This year, students from NAISAK attended the regional STEAM festival for the first time at Regents International School Pattaya at the start of this month. Six students from our school took part in the event: Abhay Sewraj, Amal George, Atharava Pathak, Nithil Srinivasan, Subabharath Kulandaivel and Suvarna Singh. Over the course of two days, the students attended talks and workshops and completed one of this year’s MIT challenges in teams of students from across the region.
The title of the challenge was Extreme Exposure and students were tasked with designing and creating a device that could create images of an environment that cannot normally be seen. Our students’ teams came up with some amazing products, such as cameras for volcanoes, tunnelling cameras and even probes to explore Mars! The students were able to make use of tools such as laser cutters, 3D printers, microcontrollers and cameras to build their prototypes.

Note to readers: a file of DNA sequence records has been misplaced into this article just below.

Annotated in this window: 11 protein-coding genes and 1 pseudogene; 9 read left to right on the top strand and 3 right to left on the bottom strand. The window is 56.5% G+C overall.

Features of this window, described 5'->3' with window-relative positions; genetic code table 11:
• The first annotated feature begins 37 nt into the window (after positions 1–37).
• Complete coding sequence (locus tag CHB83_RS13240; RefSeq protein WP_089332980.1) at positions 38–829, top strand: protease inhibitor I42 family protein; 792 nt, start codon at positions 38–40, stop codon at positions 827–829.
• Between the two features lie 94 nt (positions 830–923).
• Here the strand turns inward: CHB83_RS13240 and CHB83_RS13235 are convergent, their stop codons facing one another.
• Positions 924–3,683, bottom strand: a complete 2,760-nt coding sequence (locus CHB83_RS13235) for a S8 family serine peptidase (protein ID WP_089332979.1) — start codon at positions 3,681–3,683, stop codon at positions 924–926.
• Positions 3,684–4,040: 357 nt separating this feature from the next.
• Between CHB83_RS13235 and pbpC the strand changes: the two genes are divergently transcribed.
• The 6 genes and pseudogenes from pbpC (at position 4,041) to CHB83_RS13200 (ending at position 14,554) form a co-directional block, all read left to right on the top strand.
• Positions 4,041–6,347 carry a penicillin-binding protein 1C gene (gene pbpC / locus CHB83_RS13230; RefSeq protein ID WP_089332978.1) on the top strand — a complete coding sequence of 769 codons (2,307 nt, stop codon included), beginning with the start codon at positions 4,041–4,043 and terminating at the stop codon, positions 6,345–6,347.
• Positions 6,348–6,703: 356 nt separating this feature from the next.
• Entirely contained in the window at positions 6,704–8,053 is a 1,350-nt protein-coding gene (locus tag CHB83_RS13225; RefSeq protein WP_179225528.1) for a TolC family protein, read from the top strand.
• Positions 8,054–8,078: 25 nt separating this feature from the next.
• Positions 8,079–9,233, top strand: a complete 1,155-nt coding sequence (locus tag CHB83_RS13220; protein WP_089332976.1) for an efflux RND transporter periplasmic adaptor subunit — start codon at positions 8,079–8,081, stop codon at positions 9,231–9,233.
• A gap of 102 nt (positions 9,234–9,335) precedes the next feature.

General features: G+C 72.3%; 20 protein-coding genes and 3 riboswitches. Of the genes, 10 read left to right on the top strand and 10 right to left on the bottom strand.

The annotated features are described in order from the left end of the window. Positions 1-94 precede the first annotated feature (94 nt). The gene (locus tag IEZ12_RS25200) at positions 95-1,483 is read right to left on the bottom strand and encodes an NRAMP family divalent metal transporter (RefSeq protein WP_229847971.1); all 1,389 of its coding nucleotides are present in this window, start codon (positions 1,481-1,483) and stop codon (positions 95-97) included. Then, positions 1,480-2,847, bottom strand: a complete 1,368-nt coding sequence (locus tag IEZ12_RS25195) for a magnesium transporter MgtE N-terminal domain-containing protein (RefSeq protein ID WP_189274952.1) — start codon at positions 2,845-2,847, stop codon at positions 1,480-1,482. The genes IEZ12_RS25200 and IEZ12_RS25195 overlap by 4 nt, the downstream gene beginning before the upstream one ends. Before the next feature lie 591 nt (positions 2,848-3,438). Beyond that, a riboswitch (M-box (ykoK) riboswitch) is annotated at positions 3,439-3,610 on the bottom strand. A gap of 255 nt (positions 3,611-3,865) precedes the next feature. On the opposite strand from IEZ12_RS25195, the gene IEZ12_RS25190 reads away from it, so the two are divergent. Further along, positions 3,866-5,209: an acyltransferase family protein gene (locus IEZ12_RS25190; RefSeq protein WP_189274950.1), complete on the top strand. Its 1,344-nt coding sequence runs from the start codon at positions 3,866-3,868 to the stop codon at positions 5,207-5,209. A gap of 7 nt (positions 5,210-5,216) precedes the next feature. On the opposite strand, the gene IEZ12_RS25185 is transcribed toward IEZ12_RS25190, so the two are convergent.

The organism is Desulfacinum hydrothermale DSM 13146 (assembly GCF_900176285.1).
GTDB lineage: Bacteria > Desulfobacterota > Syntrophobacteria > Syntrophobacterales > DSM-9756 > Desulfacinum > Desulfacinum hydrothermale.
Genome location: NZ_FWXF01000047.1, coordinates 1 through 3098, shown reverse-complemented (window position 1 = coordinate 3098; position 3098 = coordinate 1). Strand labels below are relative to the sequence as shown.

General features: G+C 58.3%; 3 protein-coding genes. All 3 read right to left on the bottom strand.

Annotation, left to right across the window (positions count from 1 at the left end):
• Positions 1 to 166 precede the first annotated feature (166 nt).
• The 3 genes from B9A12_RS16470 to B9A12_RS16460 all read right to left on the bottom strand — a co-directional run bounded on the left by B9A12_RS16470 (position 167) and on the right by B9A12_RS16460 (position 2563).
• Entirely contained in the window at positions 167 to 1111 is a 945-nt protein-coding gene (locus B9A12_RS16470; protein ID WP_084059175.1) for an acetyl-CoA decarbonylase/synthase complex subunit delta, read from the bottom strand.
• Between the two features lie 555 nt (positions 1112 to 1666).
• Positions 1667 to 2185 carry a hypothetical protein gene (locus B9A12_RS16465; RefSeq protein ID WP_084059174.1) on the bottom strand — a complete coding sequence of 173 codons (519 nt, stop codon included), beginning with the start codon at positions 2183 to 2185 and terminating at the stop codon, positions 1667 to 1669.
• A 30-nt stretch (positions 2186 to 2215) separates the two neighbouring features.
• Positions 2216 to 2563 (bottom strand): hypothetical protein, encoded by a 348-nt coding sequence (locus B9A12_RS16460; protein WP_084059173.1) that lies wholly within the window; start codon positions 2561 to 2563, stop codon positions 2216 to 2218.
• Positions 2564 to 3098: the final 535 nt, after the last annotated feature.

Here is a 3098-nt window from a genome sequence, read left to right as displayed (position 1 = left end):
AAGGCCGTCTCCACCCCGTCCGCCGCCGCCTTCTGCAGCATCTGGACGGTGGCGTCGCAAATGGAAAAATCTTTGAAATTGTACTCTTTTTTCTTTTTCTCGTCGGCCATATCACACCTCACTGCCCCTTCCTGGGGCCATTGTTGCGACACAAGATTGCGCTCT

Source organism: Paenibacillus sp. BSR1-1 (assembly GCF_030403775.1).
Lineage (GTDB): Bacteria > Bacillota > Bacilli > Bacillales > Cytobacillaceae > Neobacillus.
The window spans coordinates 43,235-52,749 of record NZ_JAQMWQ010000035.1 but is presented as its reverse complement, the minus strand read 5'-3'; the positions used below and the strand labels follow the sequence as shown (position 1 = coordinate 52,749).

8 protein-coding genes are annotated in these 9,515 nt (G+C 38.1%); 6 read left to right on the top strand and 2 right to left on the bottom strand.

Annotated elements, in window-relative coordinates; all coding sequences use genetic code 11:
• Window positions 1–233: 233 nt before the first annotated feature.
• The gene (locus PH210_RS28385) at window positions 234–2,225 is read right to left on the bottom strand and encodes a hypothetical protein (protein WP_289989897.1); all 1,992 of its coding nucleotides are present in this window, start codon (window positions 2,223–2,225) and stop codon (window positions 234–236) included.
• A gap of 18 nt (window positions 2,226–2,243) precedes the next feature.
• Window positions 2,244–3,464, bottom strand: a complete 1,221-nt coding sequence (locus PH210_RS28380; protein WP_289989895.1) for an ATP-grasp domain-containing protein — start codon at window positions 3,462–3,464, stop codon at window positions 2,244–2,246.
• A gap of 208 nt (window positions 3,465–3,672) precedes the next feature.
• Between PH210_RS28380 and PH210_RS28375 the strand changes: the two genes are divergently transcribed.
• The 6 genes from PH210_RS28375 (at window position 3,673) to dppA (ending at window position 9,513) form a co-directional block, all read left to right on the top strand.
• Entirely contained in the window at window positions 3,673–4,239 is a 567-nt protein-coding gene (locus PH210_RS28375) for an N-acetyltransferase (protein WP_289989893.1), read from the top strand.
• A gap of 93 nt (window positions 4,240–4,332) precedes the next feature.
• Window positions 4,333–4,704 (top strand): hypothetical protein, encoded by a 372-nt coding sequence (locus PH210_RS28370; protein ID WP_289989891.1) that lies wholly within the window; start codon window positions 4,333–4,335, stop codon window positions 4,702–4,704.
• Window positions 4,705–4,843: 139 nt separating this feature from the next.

Throughout the event, teams were awarded points for demonstrating skills such as collaboration, versatility and creativity. At the end of the event, Nithill’s team came in third place and Subabharath’s team came in first! All the students represented the school brilliantly during the event and they will be able to share their knowledge when NAISAK takes up the MIT challenge later this year.
This term the year 5 STEAM classes have been learning about the impacts of a growing world population and what our food requirements will be once we reach the year 2050. The students discovered that by 2050, it is predicted that the Earth’s population will be 10 billion and we will need to produce as much food as we have for the past 500 years. We asked the question, how will we be able to do this? How can we grow so much food? Where will the extra land and water come from? Can our planet sustain this?
As a result, all students undertook an independent research project to find out what sustainable farming techniques we could use to cater for this growing need for food. During this process, we discovered the farming technique of hydroponics. The children researched and designed their own systems. They junk modelled the system designs to ensure that they would fit together, with great success. This week our students are building a real hydroponic system on the school grounds. They are engaging in all areas of construction, testing and of course, planting our new garden vegetables.
Our students have identified a real 21st-century problem and have researched, designed and implemented a solution.
Year 6 Teacher and Primary IPC and STEAM Co-ordinator